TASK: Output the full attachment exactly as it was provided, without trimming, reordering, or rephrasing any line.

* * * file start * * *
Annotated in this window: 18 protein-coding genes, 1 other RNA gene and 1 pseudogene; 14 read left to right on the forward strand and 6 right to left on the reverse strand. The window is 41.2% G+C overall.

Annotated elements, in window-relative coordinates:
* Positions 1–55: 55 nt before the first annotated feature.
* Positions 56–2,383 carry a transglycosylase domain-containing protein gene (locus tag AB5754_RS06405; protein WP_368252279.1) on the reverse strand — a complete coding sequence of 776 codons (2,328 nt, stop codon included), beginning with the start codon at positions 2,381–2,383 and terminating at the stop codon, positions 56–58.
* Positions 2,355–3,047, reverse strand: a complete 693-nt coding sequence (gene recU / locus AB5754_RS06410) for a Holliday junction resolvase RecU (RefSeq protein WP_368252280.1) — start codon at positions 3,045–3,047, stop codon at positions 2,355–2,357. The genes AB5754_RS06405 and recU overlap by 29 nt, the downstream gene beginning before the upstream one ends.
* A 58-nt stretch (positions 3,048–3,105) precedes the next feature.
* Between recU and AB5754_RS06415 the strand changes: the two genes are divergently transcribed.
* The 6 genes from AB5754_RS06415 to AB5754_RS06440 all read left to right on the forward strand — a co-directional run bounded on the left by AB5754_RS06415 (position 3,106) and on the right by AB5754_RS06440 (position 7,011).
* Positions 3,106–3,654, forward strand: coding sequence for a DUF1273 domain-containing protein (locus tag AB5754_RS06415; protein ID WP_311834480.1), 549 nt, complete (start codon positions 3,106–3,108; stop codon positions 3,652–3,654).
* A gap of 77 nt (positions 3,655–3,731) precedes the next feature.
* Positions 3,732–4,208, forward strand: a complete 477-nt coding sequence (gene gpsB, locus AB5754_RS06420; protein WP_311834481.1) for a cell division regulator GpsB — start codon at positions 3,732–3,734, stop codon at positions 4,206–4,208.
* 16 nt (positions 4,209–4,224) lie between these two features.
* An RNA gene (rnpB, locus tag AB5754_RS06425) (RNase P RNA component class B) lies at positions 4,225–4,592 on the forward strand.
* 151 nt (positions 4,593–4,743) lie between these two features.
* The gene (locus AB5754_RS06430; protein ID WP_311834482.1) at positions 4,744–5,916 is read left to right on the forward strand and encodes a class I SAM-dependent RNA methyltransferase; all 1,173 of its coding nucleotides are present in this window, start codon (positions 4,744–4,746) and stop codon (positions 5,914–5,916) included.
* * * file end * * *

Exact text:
Annotated in this window: 18 protein-coding genes, 1 other RNA gene and 1 pseudogene; 14 read left to right on the forward strand and 6 right to left on the reverse strand. The window is 41.2% G+C overall.

Annotated elements, in window-relative coordinates:
* Positions 1–55: 55 nt before the first annotated feature.
* Positions 56–2,383 carry a transglycosylase domain-containing protein gene (locus tag AB5754_RS06405; protein WP_368252279.1) on the reverse strand — a complete coding sequence of 776 codons (2,328 nt, stop codon included), beginning with the start codon at positions 2,381–2,383 and terminating at the stop codon, positions 56–58.
* Positions 2,355–3,047, reverse strand: a complete 693-nt coding sequence (gene recU / locus AB5754_RS06410) for a Holliday junction resolvase RecU (RefSeq protein WP_368252280.1) — start codon at positions 3,045–3,047, stop codon at positions 2,355–2,357. The genes AB5754_RS06405 and recU overlap by 29 nt, the downstream gene beginning before the upstream one ends.
* A 58-nt stretch (positions 3,048–3,105) precedes the next feature.
* Between recU and AB5754_RS06415 the strand changes: the two genes are divergently transcribed.
* The 6 genes from AB5754_RS06415 to AB5754_RS06440 all read left to right on the forward strand — a co-directional run bounded on the left by AB5754_RS06415 (position 3,106) and on the right by AB5754_RS06440 (position 7,011).
* Positions 3,106–3,654, forward strand: coding sequence for a DUF1273 domain-containing protein (locus tag AB5754_RS06415; protein ID WP_311834480.1), 549 nt, complete (start codon positions 3,106–3,108; stop codon positions 3,652–3,654).
* A gap of 77 nt (positions 3,655–3,731) precedes the next feature.
* Positions 3,732–4,208, forward strand: a complete 477-nt coding sequence (gene gpsB, locus AB5754_RS06420; protein WP_311834481.1) for a cell division regulator GpsB — start codon at positions 3,732–3,734, stop codon at positions 4,206–4,208.
* 16 nt (positions 4,209–4,224) lie between these two features.
* An RNA gene (rnpB, locus tag AB5754_RS06425) (RNase P RNA component class B) lies at positions 4,225–4,592 on the forward strand.
* 151 nt (positions 4,593–4,743) lie between these two features.
* The gene (locus AB5754_RS06430; protein ID WP_311834482.1) at positions 4,744–5,916 is read left to right on the forward strand and encodes a class I SAM-dependent RNA methyltransferase; all 1,173 of its coding nucleotides are present in this window, start codon (positions 4,744–4,746) and stop codon (positions 5,914–5,916) included.